There are relics of fortification along the beaches either side of Napier, New Zealand.
Mostly, these were/are pillboxes of presumably New Zealand Ministry of Defence design.
In addition, there was a Coastal Defence Artillery Battery on Bluff Hill, overlooking the Port of Napier.
A little research showed that 77 Battery of the 10th Heavy (Coast) Regiment were stationed on Bluff Hill, with this unit being mobilised in early 1940, and stood down at the end of 1944.
The Battery consisted of a pair of 6″ Mk VII Naval Guns, and 4 Mobile 40mm Bofors units for air defence. Of these there are no longer any visible remains, as the 6″ Emplacements were demolished in the late 1970’s.
A scenic Look-out has been built on the foundations of the old emplacements (the magazines may still exist below, but are sealed.) This Look-out was dedicated to the various Artillery Units that have served on Bluff Hill since the mid-1850’s.
The Pillboxes were ranged along the beaches north and south of the Port of Napier. As a child they always fascinated me, but I was never allowed to enter them, as they were often used as toilets by the more unsavoury elements of our troubled society. However, I can remember that there were probably 6-8 scattered along the beach to the south (about 1500 – 2000yds apart,) up to the edge of the city. The first was a distance of about 3 miles from the Port, the last being at the mouth of the Tutaekuri River. To the north, there were approximately the same number, starting from the mouth of the Ahuriri Estuary, to the township of Bay View. Most were of the type shown in the attached photographs, though some were of a simpler design, with an MG Embrasure at each end, and 3 rifle loops along each side. To my knowledge, there are none of this other type remaining at Napier.
Those of the pillboxes that I could see inside were in varying states of repair. The Westshore Pillbox was well preserved, and has been closed up to prevent vandalism. It is very clean inside, though only marks on the walls show where the shelves were. How the Machine Guns were mounted is a mystery, as there was no evidence of any bench/shelf for this purpose in any of the boxes visited. You will also note that there is no dividing “Anti-ricochet” wall in any of these pillboxes. You will also not that the Rifle loops are not “stepped” on the exterior, as in the British ones. I saw that all were stepped on the inside, to allow the rifles a better arc of fire. Some Rifle Loops were just concrete, others were steel-faced. When I was a small child, many of the pillboxes still retained their small heavy wooden doors in their protected entrances.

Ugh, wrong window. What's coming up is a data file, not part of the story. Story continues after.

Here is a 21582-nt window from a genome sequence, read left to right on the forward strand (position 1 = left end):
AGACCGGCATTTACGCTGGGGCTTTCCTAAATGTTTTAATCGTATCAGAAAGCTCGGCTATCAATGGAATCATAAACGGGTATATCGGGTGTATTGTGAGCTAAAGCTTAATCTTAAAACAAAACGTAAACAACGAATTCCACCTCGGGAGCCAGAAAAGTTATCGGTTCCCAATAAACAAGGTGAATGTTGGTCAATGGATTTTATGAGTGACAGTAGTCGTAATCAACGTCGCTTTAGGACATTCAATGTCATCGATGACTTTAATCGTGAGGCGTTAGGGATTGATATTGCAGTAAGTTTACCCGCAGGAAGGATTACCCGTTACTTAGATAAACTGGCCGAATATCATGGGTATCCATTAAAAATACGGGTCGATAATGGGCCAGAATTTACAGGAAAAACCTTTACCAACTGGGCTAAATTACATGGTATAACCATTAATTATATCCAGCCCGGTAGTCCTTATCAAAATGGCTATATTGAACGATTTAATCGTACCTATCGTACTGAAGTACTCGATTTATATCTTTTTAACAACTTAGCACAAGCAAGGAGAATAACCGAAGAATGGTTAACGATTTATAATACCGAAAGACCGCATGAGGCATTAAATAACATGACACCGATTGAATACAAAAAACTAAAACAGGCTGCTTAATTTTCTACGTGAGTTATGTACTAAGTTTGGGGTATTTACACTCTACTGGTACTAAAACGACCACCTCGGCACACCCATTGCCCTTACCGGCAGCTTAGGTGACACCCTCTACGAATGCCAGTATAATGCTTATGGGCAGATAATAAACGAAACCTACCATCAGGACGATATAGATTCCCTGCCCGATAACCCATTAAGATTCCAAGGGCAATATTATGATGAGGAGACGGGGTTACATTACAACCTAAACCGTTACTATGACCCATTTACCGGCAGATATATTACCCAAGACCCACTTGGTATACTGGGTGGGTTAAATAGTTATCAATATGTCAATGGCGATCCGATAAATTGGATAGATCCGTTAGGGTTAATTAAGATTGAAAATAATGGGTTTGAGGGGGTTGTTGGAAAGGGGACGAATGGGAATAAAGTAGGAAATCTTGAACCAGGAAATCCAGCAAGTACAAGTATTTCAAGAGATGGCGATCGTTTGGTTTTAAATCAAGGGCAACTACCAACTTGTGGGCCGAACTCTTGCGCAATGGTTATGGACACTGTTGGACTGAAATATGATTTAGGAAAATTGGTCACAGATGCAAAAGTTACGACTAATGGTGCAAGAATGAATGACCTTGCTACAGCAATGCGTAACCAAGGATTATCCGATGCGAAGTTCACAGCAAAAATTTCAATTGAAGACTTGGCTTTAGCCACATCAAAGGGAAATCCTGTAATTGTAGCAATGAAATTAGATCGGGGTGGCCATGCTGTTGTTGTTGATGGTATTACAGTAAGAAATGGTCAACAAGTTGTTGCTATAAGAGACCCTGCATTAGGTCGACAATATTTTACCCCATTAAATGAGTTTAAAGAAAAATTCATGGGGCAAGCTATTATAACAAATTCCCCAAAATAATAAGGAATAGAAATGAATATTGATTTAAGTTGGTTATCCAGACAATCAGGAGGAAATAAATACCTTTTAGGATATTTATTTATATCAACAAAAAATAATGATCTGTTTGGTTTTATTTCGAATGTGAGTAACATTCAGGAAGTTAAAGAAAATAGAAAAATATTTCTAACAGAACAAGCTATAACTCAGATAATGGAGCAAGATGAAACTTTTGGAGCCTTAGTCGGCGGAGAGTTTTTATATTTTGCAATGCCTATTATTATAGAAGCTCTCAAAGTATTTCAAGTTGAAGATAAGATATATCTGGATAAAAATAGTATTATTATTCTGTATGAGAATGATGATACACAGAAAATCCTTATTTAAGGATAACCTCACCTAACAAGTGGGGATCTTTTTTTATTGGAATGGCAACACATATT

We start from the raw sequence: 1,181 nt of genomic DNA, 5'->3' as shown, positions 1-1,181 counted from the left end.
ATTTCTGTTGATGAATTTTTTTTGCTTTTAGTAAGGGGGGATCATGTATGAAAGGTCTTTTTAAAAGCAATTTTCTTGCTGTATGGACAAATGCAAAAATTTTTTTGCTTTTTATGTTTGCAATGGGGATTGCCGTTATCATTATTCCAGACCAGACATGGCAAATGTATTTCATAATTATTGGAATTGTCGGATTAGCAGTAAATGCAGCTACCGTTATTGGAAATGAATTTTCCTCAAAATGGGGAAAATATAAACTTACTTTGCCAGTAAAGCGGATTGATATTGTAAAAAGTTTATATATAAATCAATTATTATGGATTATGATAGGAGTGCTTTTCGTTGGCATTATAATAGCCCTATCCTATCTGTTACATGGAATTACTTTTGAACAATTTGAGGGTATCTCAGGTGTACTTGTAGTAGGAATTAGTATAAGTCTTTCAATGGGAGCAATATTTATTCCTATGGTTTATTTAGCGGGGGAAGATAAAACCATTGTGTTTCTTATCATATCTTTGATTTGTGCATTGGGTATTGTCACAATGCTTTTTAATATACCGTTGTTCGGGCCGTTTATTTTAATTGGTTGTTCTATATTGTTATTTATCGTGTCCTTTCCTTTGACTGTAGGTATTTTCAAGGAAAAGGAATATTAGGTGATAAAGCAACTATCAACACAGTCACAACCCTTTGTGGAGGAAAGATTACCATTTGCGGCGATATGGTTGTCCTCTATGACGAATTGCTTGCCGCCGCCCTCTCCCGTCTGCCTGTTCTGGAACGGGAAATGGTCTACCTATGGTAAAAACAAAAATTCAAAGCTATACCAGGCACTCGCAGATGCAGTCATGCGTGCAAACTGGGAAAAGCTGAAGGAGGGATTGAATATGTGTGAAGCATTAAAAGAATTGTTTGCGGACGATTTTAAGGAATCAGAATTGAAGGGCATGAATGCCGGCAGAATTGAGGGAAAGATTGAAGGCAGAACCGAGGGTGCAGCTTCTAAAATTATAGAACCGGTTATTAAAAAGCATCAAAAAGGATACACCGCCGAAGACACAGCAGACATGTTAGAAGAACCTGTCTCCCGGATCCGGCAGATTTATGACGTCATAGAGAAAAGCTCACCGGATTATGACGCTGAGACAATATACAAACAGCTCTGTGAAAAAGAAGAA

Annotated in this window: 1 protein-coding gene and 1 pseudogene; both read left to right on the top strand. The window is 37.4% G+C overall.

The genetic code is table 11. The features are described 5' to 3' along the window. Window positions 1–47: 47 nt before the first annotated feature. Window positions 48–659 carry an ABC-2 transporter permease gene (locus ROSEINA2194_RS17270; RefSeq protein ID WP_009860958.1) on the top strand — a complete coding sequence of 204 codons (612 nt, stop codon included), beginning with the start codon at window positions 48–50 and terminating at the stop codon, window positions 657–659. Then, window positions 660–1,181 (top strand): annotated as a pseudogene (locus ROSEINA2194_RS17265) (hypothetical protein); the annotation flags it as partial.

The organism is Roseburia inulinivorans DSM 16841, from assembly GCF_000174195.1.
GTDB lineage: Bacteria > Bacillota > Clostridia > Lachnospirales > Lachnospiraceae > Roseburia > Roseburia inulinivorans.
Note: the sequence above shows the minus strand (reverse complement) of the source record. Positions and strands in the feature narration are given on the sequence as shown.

Awatoto 1 was all but buried, with only the MG Embrasure showing, whilst Awatoto 2 was clear and in the open. Awatoto 2 has suffered a good deal of vandalism, but is still reasonably strong.
The Napier City Council moved to have all of the old pillboxes demolished years ago, and one or two were destroyed with great effort. I recall that explosives caused damage, but that to demolish all would have been expensive. It was the decided to bury the ones closer to the city. There a about 5 buried pillboxes on the Napier beaches.
I have seen nothing similar to our pillboxes on your pages, so I assume that these were a peculiarly New Zealand design. I have no idea what their designation was. I have hunted about a bit through the New Zealand Military Archives, but have not been able to find any literature referring to the Napier Pillboxes.
However, I have recently discovered that there were other New Zealand ports defended by such pillboxes as we have in Napier, with similar ones covering the port of Wanganui, on the west coast of the North Island. The ones I saw were of the type I originally photographed for you. They appear to have been constructed around the same time as the Napier ones. Bearing in mind that there were 6″ Naval Guns on Kaiti Hill, overlooking the port of Gisborne, I would assume that these pillboxes were once a ubiquitous feature of our ports. As you will appreciate, we were far from the War in general, so we were nowhere near as heavily fortified as Great Britain at that time. Neither did we have the resources to defend such a large coastline. Our ports were fortified to protect shipping, as we were heavily committed to supplying food aid to “Mother England.”
I am sure that with further research, more light will be shed on the remnant fortifications of the farthest flung corner of the British Empire. I will supply all that I can find, as I share your belief that it should be shared before it is lost.
This is the layout of the other type of Pillbox on the Napier Beaches.
There are none remaining that I know of, hence the diagram. They were double-ended, probably to facilitate enfilading fire along the beaches.
In addition, the Rifle Lops would have provided defence for the otherwise blind seaward side.
The protected entrance was also defended by 3 Rifle Loops, and originally, there would have been a stout wooden door to close the small porch.
Some of the pillboxes still had these in the early 1970’s.
The top of the Pillbox, as with all the others, had protruding hooks. Presumably these were for the attachment of camouflage netting.
The insides of the MG Embrasures also sported large metal lugs, possibly to hold armour plate or shutters of some kind.
My latest information suggests that the chain of Pillboxes were constructed in reply to the threat posed by Japan entering the war, as they were completed in early 1942.
by Mike Eagle